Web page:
The Treasury Report On Tax Cuts Is ‘Nothing More Than A Page Of Fake Math’

“perhaps one of the most unrealistically optimistic budget projections to ever be produced by the US government agency…”

from Zero Hedge

Yesterday, we highlighted a one-page report prepared by the Treasury Department which claimed that – in what was perhaps one of the most unrealistically optimistic budget projections to ever be produced by the US government agency – the Senate’s version of the Republican tax plan would, somehow, bolster GDP to a 2.9% real growth rate over 10 years.

The report – a transparent attempt to distract from the plan’s elimination of more than $1.5 trillion in total receipts, while emphasizing its potential pro-growth aspects – relies on a scenario where the economy achieves a baseline of 2.9% GDP growth over the coming decade, compared with the Treasury’s previous projection of 2.2%.

This additional 0.7 percentage point of annual growth, the report claims, will lead to an increase in tax revenue of $1.8 trillion. Treasury “expects approximately half of this 0.7% increase in growth to come from changes to corporate taxation, while the other half is expected to come from changes to pass-through taxation and individual tax reform, as well as from a combination of regulatory reform, infrastructure development, and welfare reform as proposed in the Administration’s Fiscal Year 2018 budget.”

To transform these projections into a reality, the US economy would need to achieve the longest cycle of uninterrupted growth in US history.

Unsurprisingly, the report has elicited howls of outrage from Democratic lawmakers and academics, who blasted Treasury Secretary Steven Mnuchin – a former Goldmanite – for the obviously bogus report, as Reuters reported.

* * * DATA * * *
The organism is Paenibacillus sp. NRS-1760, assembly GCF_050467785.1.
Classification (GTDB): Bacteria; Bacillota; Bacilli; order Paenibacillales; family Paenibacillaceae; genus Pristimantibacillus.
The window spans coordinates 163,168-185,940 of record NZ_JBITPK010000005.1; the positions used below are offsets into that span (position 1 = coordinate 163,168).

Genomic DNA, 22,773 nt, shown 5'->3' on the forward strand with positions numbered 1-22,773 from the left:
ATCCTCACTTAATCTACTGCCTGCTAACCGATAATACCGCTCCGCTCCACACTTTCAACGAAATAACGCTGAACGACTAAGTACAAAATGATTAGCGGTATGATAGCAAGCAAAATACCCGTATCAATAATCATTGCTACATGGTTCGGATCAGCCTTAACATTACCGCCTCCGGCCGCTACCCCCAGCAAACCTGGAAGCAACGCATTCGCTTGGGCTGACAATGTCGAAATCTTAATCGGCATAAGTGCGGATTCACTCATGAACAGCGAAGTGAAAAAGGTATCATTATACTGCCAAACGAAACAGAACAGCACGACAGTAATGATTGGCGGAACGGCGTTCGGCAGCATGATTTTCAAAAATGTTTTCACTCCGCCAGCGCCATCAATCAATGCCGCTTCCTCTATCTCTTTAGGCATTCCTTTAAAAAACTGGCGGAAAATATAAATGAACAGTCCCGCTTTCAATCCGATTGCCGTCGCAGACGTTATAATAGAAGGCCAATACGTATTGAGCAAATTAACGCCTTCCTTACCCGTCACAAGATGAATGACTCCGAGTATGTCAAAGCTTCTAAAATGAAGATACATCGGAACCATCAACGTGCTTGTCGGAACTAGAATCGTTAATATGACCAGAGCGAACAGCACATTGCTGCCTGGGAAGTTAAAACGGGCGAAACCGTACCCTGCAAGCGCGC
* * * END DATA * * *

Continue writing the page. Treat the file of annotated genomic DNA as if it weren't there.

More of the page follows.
Even Mnuchin’s fellow Republicans joined in the outrage pow-wow: Case in point, the Committee for a Responsible Federal Budget, a conservative fiscal watchdog in Washington, claimed the report, which was prepared by Treasury’s Office of Tax Policy, “makes a mockery of dynamic scoring and analysis.”

Meanwhile, Senate Minority leader Chuck Schumer said the Treasury analysis was “nothing more than one page of fake math.”

Of course, when the next recession hits – which, if the past is any guide, should happen before the end of 2019 – the yield curve will be steeply negative, crushing the financial sector. Government tax revenues will plunge and government-borrowing will soar. In a scramble to monetize the explosion of debt before it snowballs into one of the most severe debt crises in modern history, the Fed will launch QE4 at a time when interest rates are still low by historical standards and the central bank’s swollen, post-crisis balance sheet may not yet be fully unwound.

In what was perhaps the report’s most entertaining paragraph, Mnuchin & Co. engage in what could be construed as a little light-hearted trolling of the economic community.

 We acknowledge that some economists predict different growth rates. OTP projects that at approximately 0.35% of incremental annual GDP growth, Treasury tax receipts would generate approximately $1 trillion of incremental revenue. Neither JCT nor Treasury has released a score showing increased tax receipts from the House plan, though we would not expect the results to be materially different.

As Reuters points out, the Wharton Business School at the University of Pennsylvania also issued a report on Monday, which found that the plan approved by the full Senate would add $1.5 trillion to the national debt over 10 years, “even with assumptions favorable to economic growth.”

One week ago, in its latest assessment of the current state of tax reform in the aftermath of the Senate’s passage of the tax bill, Goldman analysts calculated that, while the growth impact from tax reform would increase fractionally to around 0.3% in 2018 and 2019 “reflecting the slightly larger amount of tax cuts in the Senate plan following revisions, and our expectations regarding the eventual compromise”, there would be a very modest – if any – boost to US economic growth from tax reform.

Notably, the sparring over economic forecasts came as Republicans resumed efforts to reconcile two tax-overhaul bills, one approved by the Senate and one by the House of Representatives.

Regardless of whether its projections are based on sound numbers, Republicans probably won’t hesitate to use it as a cudgel to beat back deficit hawks who are threatening to delay the tax plan by demanding that Republicans rein in cuts to stop the plan from blowing out the deficit and piling on the debt.